Searching for lost souls: Eastaugh unearths history of Henson family cemetery

Staring at what looks like an abstract painting, Ed Eastaugh excitedly points to red rectangles illuminating from a blue background. The flashes of red reveal eight gravesites hidden six feet or more below the surface.

“If this is any indication, there could be 300 burials,” Eastaugh says.

Flashes of red on ground penetrating radar reveal gravesites hidden six feet or more below the surface at Uncle Tom’s Cabin Historic Site in Dresden, Ont. Eastaugh and his team walk in a 10-by-10 metre grid, below, strapped to a computer-like device and pull a piece of equipment resembling a car-door opener attached to a bicycle tire.



An anthropology lab manager at The University of Western Ontario, Eastaugh led a survey team of archeologists from Western and the Ontario Heritage Trust to find unmarked graves at Uncle Tom’s Cabin Historic Site in Dresden, Ont. The survey team’s first expedition was in August; they will return this fall to complete the mapping.

Born into slavery in Charles County, Md., Josiah Henson (1789-1883) escaped to Canada in 1830 after 41 years working as a slave. He was one of the founders of the Dawn Settlement and the British American Institute, a labourer’s school for other fugitive slaves, at Dresden. Henson’s name became synonymous with the central character ‘Uncle Tom’ in Harriet Beecher Stowe’s famous novel Uncle Tom’s Cabin (1852).

The Henson family cemetery located at the historic site is currently still used for interment of descendants. While 20 tombstones are visible, including the marker for Henson, whose life and homestead is the focal point of the site, many have sunken into the ground and some graves were never marked.


In order to put questions to rest about the cemetery, Eastaugh used the recently acquired ground penetrating radar (GPR) equipment, obtained by Neal Ferris, Lawson Chair of Canadian Archeology at Western. This non-invasive equipment is part of the Canada Foundation for Innovation and Ontario Research Fund Sustainable Archaeology project.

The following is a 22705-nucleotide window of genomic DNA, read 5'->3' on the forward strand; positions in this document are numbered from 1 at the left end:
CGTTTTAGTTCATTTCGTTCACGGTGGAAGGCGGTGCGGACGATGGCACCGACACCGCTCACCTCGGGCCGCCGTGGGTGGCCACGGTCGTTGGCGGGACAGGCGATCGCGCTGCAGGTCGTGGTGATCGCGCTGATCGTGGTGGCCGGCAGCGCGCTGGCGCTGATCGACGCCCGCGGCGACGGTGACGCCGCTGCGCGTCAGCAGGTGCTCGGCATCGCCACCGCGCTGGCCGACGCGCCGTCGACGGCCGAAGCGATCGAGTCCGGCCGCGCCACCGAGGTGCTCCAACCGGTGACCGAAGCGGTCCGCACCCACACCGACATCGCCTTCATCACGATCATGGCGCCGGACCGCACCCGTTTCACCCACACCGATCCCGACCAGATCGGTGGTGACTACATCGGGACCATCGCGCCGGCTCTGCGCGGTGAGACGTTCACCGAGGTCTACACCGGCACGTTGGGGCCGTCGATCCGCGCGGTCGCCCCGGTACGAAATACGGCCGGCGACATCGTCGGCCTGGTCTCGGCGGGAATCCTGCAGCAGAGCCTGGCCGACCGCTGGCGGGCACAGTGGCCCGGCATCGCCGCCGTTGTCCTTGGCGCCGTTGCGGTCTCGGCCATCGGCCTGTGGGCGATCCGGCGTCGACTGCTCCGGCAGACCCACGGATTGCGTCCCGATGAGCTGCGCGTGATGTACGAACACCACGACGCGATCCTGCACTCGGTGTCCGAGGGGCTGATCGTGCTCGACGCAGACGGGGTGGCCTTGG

“We were interested in establishing the degree to which they will pick up the graves,” Eastaugh says. “We are not trying to see the coffin, but the cut and backfill of the hole; it will never be the same.

“This is the perfect situation where we could test the utility of these types of instruments.”

Eastaugh walks in a 10-by-10 metre grid, strapped to a computer-like device and pulls a piece of equipment resembling a car-door opener attached to a bicycle tire. The benefit of using the GPR, rather than probing the ground for burial sites, means the historic cemetery and the graves remain undisturbed.

The survey revealed what many already suspected – there are many more graves than tombstones. For example, in a single grid at least 12 graves appeared in red on a computer screen – the same area only has four marked burials. Eastaugh thinks there might be between 200-300 graves in the cemetery.

Barb Carter knows where her parents and three siblings are buried in the family cemetery. But many of the graves, including one marked “Mother” and many more without tombstones, remain a mystery.

Carter is the great-great-granddaughter of Henson and until recent years was involved in the management of the historic site.

“I am keenly interested in the results,” Carter says. “Working at the cabin for almost 20 years and the amount of questions I would get about my genealogy, which I could not fill in, those are the reasons why I gave them permission to go ahead and do that radar.”

Carter hopes the survey will fill in gaps of her family history, which can be passed along to future generations.

While she always knew there were more graves in the cemetery than headstones based on information shared amongst the family, when she heard about the preliminary survey results she was surprised and excited.


“I am waiting with anticipation for the results and the findings,” she says. “The cemetery was left in disarray for quite a while, nothing done to it, and any little markers that ever were there were long gone.

“This helps to make the history a little more accurate and in telling what the settlement was and how many people actually were in the vicinity of Henson setting up the institute,” she adds.

This is not the first time Eastaugh has been searching for lost graves at Uncle Tom’s Cabin.

In 2008, he conducted two close interval magnetic gradiometer surveys on the Henson and British American Institute cemeteries, with the help of Western graduate students and Timmins Martelle Heritage Consultants. While the magnometer was able to locate some hidden anomalies, the results were ambiguous.

Dena Doroszenko, archaeologist for the Ontario Heritage Trust, which owns and operates the historic site, says the survey will provide clarity to the previous survey.

“Now we know the readings were ambiguous because there were so many people buried here,” she says. “It furthers the information that is directly related to Josiah Henson’s descendants.

“There are more burials here than people knew or assumed,” she adds, noting family genealogy research hopefully will determine who is interred in the cemetery. “We don’t want to disturb them and we want to make sure they are not disturbed in the future.”

Overall, the goal is to produce a map of where family members are buried, which could be displayed at the site’s visitor’s centre.

“What I hope to get out of this is to fill in the gaps and get a firmer grasp on how extensive it was used,” says site manager Steven Cook. “My hope is Henson’s descendants will hear of this and get involved in the genealogy. Who knows who could be here?”

Last month, Eastaugh returned to Chatham-Kent to conduct a ground penetrating radar survey at Tecumseh Park in Chatham to locate the graves of four soldiers from the War of 1812 believed to be buried in the park.